Once your trade mark application is assessed, the examination fee is non-refundable. We recommend preparing thoroughly before submitting your application.
1. Search for competing trade marks
Your application to register a trade mark may run into problems if your intended mark is already applied for, registered, in use or is ‘confusingly similar’ to an existing trade mark that has priority. The existing trade mark has priority if it was filed before your application.
This makes it important to check whether or not the same or a similar trade mark is already on the register or in use. The best trade marks are unique and distinctive, or used in relation to different goods or services so they won't be confused with similar trade marks.
Is your trade mark already on the register?
Before applying, use Trade Mark Check to see if a trade mark like yours already exists on the New Zealand trade marks register. You can search by word, logo or image.
If you want to search for trade mark cases by case number, owner, or date, use our Trade Mark Case Search.
You can also check if others may be using a word or slogan by:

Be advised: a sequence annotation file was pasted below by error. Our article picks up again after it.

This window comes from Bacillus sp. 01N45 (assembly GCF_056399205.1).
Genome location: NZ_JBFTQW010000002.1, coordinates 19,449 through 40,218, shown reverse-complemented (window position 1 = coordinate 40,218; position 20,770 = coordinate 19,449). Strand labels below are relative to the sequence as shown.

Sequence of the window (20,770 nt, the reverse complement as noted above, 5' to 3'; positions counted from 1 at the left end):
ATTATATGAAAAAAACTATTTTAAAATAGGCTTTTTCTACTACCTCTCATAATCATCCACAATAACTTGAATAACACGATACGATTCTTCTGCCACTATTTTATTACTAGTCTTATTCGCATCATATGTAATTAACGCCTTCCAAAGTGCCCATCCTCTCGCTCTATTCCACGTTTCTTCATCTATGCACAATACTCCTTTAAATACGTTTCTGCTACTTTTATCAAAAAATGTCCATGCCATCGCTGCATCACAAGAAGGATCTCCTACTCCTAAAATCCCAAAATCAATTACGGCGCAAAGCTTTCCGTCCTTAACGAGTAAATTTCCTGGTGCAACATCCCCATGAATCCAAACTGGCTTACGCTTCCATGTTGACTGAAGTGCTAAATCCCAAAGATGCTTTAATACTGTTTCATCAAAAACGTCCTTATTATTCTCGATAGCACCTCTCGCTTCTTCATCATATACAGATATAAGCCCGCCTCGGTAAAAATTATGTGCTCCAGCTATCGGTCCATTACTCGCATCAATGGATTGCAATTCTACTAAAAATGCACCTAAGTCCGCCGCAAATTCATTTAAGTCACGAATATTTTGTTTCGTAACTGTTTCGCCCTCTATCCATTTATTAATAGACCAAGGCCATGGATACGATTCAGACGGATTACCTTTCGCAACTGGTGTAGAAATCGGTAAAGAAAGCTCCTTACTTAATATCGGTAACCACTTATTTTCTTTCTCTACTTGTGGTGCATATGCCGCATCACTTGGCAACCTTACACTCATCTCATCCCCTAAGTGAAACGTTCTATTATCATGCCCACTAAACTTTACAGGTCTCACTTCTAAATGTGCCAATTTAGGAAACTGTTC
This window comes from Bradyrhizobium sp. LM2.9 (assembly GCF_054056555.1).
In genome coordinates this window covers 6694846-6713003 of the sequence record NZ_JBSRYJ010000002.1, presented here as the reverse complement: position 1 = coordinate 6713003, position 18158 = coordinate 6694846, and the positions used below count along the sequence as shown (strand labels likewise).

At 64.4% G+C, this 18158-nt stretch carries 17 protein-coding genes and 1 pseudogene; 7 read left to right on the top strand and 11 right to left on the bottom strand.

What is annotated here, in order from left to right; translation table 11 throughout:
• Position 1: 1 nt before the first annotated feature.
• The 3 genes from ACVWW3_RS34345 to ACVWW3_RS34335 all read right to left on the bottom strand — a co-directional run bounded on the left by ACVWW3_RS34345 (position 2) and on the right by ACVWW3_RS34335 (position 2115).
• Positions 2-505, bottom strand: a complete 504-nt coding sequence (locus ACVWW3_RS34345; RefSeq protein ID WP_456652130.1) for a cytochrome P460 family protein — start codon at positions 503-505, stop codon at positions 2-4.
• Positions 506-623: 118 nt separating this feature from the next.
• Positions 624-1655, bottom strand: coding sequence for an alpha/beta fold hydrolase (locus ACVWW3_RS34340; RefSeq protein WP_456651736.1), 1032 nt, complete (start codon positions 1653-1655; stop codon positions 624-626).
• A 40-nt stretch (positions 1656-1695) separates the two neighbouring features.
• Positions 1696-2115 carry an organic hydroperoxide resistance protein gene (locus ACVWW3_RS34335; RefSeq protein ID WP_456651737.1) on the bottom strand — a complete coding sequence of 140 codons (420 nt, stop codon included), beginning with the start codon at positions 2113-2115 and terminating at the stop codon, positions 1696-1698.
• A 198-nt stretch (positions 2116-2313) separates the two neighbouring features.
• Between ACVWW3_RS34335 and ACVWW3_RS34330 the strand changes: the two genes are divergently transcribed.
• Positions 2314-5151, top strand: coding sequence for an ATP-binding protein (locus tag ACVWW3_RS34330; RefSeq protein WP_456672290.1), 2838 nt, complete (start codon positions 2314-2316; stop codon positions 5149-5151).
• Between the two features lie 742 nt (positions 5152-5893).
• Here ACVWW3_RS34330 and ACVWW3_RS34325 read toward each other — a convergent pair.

- Using ONECheck. Enter the word you’re interested in and view the results of availability for company names, domains and social media usernames.
- Searching the internet with a search engine such as Google.
- Checking the international trade mark register to see if anyone has already applied for your trade mark in New Zealand, even if it hasn’t been notified on the New Zealand register yet.
For more information on the use of a trade mark in relation to specific goods or services, see Classifying your goods and/or services.
2. Consider an initial assessment
If you're not sure if your trade mark is unique enough, or are otherwise unfamiliar with the trade mark registration process, we recommend applying for a search and preliminary advice (S&PA) report before applying to register your trade mark.
An S&PA report will provide you with an assessment of whether your trade mark is likely to comply with two important areas under the Trade Marks Act 2002 (The Act).
After you receive the S&PA report you can decide if you’d like to stop, change, or proceed with your application. If you file a trade mark application within three months of the date your S&PA report was issued, your fee will be reduced. In order for the discount to apply, your application must be based on your S&PA request and the details must be exactly the same as what we have assessed.
More information about S&PA and application fees can be found on our Trade Mark Fees page.